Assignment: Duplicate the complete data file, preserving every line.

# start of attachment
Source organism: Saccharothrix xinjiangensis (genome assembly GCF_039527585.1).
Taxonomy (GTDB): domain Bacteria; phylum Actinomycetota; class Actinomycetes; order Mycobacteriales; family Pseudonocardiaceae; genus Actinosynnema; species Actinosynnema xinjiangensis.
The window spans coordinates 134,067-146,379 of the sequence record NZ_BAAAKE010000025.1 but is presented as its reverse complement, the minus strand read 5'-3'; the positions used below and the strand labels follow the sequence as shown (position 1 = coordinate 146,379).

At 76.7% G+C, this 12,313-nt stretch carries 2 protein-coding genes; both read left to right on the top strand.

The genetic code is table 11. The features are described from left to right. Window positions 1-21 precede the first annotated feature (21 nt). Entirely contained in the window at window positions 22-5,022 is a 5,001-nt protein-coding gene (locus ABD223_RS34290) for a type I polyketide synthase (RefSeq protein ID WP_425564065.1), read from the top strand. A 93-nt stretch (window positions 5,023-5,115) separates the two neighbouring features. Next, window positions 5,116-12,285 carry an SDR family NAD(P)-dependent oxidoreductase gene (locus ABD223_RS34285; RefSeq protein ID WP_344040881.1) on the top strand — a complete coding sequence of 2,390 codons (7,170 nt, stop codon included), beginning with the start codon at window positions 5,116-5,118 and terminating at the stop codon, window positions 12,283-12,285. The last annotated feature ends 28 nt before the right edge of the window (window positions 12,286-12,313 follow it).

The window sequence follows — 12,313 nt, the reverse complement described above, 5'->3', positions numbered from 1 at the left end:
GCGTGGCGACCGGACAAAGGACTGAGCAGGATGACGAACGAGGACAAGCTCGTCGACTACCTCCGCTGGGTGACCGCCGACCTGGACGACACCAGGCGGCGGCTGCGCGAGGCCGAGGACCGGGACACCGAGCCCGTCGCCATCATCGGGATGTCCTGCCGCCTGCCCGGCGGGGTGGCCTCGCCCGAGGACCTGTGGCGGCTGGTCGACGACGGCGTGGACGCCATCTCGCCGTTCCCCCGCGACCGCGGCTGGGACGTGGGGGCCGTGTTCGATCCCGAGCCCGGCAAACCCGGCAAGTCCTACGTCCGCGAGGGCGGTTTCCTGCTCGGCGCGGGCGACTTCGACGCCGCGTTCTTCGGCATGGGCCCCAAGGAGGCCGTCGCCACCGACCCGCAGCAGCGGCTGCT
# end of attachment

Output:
Source organism: Saccharothrix xinjiangensis (genome assembly GCF_039527585.1).
Taxonomy (GTDB): domain Bacteria; phylum Actinomycetota; class Actinomycetes; order Mycobacteriales; family Pseudonocardiaceae; genus Actinosynnema; species Actinosynnema xinjiangensis.
The window spans coordinates 134,067-146,379 of the sequence record NZ_BAAAKE010000025.1 but is presented as its reverse complement, the minus strand read 5'-3'; the positions used below and the strand labels follow the sequence as shown (position 1 = coordinate 146,379).

At 76.7% G+C, this 12,313-nt stretch carries 2 protein-coding genes; both read left to right on the top strand.

The genetic code is table 11. The features are described from left to right. Window positions 1-21 precede the first annotated feature (21 nt). Entirely contained in the window at window positions 22-5,022 is a 5,001-nt protein-coding gene (locus ABD223_RS34290) for a type I polyketide synthase (RefSeq protein ID WP_425564065.1), read from the top strand. A 93-nt stretch (window positions 5,023-5,115) separates the two neighbouring features. Next, window positions 5,116-12,285 carry an SDR family NAD(P)-dependent oxidoreductase gene (locus ABD223_RS34285; RefSeq protein ID WP_344040881.1) on the top strand — a complete coding sequence of 2,390 codons (7,170 nt, stop codon included), beginning with the start codon at window positions 5,116-5,118 and terminating at the stop codon, window positions 12,283-12,285. The last annotated feature ends 28 nt before the right edge of the window (window positions 12,286-12,313 follow it).

The window sequence follows — 12,313 nt, the reverse complement described above, 5'->3', positions numbered from 1 at the left end:
GCGTGGCGACCGGACAAAGGACTGAGCAGGATGACGAACGAGGACAAGCTCGTCGACTACCTCCGCTGGGTGACCGCCGACCTGGACGACACCAGGCGGCGGCTGCGCGAGGCCGAGGACCGGGACACCGAGCCCGTCGCCATCATCGGGATGTCCTGCCGCCTGCCCGGCGGGGTGGCCTCGCCCGAGGACCTGTGGCGGCTGGTCGACGACGGCGTGGACGCCATCTCGCCGTTCCCCCGCGACCGCGGCTGGGACGTGGGGGCCGTGTTCGATCCCGAGCCCGGCAAACCCGGCAAGTCCTACGTCCGCGAGGGCGGTTTCCTGCTCGGCGCGGGCGACTTCGACGCCGCGTTCTTCGGCATGGGCCCCAAGGAGGCCGTCGCCACCGACCCGCAGCAGCGGCTGCT